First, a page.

Here is some developmental biology related content from other journals published by The Company of Biologists.
New neural crest EMT reporter
Stewart and colleagues describe a novel neural crest EMT reporter for rapid in vivo drug screening in zebrafish. They use to identify a small-molecule EMT inhibitor that blocks this process by activating retinoic acid signaling. Read the paper here [OPEN ACCESS].
Untangling developmentally programmed obesity
5-hydroxytryptamine (5-HT) is a trophic factor whose synthesis is nutritionally regulated. Martin-Gronert and colleagues show that maternal protein restriction increases fetal brain 5-HT and might contribute to changes in production and function of hypothalamic 5-HT2C and 5-HT2A receptors in the offspring later in life. Read the paper here [OPEN ACCESS] and find out more about this work on this Node post.
A role for LRP2 in cardiac development
DeRuiter and colleagues examine the role of the second heart field and neural crest cells in outflow tract formation in the mouse embryo. They show that depletion of the LPR2 results in a disturbed contribution pattern and subsequent common arterial trunk. Read the paper here [OPEN ACCESS].
CPEB1 and DAZL cooperate in oocytes
Conti and co-workers devise a new strategy to quantify the ongoing translation of specific mRNAs by measuring the extent of their co-immunoprecipitation with tagged ribosomes. Using this method, they show that the RNA-binding proteins DAZL and CPEB1 cooperate to regulate mRNA translation and protein synthesis during the meiotic cell cycle in mouse oocytes. Read the paper here.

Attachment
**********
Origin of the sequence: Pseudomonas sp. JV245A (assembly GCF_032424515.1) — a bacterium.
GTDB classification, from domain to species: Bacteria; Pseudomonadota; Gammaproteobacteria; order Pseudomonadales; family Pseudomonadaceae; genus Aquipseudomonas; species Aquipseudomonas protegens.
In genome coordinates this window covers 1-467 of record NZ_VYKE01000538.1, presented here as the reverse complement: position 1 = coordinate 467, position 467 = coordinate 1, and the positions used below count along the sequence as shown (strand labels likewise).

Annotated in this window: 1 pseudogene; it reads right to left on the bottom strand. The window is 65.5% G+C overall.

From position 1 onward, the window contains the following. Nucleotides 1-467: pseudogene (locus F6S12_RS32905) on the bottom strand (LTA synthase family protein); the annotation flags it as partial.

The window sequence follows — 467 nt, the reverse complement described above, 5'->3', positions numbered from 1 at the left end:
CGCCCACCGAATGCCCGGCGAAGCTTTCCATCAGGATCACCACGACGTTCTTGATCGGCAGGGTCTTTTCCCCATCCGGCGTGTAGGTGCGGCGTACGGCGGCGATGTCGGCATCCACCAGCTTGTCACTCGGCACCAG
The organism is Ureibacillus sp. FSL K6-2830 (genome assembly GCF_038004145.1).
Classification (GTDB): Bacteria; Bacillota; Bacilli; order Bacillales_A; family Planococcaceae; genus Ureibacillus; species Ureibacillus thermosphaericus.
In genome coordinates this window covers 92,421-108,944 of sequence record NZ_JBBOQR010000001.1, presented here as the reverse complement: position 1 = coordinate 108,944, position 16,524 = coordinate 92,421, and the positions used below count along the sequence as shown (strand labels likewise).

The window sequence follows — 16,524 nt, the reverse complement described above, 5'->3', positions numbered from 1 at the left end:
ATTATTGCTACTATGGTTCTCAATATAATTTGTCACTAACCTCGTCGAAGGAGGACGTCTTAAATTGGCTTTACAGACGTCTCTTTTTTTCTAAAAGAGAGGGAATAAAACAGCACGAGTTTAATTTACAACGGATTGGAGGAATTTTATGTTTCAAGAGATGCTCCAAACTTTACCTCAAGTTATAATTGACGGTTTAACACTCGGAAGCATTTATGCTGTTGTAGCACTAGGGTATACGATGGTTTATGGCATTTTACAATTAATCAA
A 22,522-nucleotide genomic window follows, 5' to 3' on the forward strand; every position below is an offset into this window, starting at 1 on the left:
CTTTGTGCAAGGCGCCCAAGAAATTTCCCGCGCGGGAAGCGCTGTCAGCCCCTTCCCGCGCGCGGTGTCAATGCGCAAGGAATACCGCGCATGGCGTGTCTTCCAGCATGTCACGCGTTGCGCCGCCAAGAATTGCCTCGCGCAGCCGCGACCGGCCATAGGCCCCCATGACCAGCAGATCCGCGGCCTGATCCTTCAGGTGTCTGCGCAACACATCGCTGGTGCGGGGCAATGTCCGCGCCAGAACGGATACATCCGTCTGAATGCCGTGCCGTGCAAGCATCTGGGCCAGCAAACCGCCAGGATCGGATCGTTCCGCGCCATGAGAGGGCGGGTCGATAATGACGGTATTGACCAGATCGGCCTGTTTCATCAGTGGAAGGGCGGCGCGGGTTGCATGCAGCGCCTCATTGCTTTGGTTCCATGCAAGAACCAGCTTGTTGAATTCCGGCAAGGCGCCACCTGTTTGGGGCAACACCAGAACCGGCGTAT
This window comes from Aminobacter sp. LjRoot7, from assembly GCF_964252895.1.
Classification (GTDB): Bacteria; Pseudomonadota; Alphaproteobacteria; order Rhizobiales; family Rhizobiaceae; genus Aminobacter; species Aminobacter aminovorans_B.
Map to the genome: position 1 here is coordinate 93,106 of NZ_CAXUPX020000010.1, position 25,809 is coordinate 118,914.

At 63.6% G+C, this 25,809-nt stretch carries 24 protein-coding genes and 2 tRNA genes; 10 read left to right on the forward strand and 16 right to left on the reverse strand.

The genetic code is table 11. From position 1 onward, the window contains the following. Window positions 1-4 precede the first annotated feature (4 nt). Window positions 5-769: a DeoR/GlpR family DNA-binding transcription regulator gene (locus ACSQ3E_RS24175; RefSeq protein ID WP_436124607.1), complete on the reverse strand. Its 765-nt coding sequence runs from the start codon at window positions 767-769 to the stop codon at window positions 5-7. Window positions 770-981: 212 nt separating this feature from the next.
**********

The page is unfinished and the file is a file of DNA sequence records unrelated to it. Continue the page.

Septate junction formation in Drosophila midgut
Izumi, Furuse and colleagues show that a tetraspanin family protein, Tsp2A, is an essential component of septate junctions in the Drosophila endodermal epithelia and is involved in intestinal barrier function. Read the paper here.
Rundle and co-workers examine whether the timing of cardio-respiratory development in the marine gastropod Littorina obtusata is important for determining whether embryos survive hypoxia. They show that individuals that develop their adult cardiovascular system early survive low oxygen conditions. Read the paper here.
Famished bee larvae cope better with starvation in later life
Two papers examined whether honeybees can capitalise on the experience of food shortages as larvae to prepare for times of scarcity when adults. They show that bees that experienced deprivation during development were better prepared to survive starvation in later life. Read the papers here and here.
Planar Cell Polarity
Lawrence and colleagues show that Drosophila utilises the Dachsous/Fat system differently as it develops. They also show that the localised expression of four-jointed in the tendon cells may help polarise all rows of denticles in late larval stages. Read the paper here [OPEN ACCESS].